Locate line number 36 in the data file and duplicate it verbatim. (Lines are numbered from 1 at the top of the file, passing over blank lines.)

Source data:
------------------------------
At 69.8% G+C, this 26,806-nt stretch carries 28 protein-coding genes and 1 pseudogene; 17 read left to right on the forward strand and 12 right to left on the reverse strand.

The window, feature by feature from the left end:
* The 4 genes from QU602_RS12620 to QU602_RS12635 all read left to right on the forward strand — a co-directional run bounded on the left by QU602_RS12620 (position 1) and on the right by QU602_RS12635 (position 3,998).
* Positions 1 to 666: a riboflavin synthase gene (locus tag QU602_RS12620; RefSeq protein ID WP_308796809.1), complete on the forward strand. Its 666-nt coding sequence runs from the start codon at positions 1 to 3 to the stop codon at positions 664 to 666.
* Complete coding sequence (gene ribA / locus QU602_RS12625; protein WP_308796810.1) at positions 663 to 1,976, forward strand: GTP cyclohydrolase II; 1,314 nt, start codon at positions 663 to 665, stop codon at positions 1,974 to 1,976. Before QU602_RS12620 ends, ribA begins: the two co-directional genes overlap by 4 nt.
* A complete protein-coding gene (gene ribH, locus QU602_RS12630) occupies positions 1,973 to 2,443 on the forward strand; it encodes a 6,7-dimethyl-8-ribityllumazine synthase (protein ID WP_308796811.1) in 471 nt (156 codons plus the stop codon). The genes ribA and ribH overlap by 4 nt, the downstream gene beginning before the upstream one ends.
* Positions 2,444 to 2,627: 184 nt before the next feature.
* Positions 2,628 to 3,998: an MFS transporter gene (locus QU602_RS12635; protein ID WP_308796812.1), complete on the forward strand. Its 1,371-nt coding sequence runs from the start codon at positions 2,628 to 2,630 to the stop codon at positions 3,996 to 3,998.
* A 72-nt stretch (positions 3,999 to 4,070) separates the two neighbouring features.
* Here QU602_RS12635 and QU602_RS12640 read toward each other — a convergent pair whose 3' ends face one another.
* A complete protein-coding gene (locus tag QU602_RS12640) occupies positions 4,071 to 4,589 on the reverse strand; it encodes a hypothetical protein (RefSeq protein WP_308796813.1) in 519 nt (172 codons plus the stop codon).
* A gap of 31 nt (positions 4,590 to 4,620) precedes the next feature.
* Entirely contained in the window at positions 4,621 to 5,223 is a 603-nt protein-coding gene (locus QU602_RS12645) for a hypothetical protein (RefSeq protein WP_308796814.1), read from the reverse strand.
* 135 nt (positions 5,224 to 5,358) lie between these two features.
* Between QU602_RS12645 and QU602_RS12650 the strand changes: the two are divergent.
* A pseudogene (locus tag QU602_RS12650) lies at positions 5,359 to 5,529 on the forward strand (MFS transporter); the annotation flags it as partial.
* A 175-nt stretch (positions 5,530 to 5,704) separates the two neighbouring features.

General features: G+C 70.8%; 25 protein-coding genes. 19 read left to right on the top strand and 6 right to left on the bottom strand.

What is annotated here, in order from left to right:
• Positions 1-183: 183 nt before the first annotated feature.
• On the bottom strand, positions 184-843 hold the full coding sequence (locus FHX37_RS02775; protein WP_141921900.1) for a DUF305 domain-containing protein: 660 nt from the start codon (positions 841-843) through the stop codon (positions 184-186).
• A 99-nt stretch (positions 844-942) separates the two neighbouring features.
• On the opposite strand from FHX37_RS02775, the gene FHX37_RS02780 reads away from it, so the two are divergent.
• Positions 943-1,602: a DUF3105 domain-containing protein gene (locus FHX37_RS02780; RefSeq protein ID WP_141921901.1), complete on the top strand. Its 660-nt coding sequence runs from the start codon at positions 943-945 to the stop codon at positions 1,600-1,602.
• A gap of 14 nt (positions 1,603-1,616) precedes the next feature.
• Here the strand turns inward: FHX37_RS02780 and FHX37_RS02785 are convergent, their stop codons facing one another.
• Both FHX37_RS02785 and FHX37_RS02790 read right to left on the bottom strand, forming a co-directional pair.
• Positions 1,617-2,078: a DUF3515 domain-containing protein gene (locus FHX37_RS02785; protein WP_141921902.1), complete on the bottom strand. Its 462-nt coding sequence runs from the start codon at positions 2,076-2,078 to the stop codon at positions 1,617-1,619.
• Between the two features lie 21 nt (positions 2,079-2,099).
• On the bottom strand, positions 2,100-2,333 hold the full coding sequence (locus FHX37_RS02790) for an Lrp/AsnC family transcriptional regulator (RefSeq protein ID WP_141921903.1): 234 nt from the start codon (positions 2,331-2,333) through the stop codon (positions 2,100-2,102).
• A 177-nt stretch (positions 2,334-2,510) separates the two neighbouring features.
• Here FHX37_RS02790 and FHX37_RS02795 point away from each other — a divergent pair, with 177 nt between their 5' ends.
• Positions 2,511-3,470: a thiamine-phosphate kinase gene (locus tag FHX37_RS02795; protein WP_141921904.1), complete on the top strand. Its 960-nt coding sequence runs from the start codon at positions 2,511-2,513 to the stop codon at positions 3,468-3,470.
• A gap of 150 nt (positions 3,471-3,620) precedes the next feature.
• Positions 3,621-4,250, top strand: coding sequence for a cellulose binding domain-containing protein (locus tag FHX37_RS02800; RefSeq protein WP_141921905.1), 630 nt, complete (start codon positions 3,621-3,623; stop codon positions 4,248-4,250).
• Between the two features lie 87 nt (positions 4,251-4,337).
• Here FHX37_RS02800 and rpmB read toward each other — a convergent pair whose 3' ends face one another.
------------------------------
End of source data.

• Between the two features lie 87 nt (positions 4,251-4,337).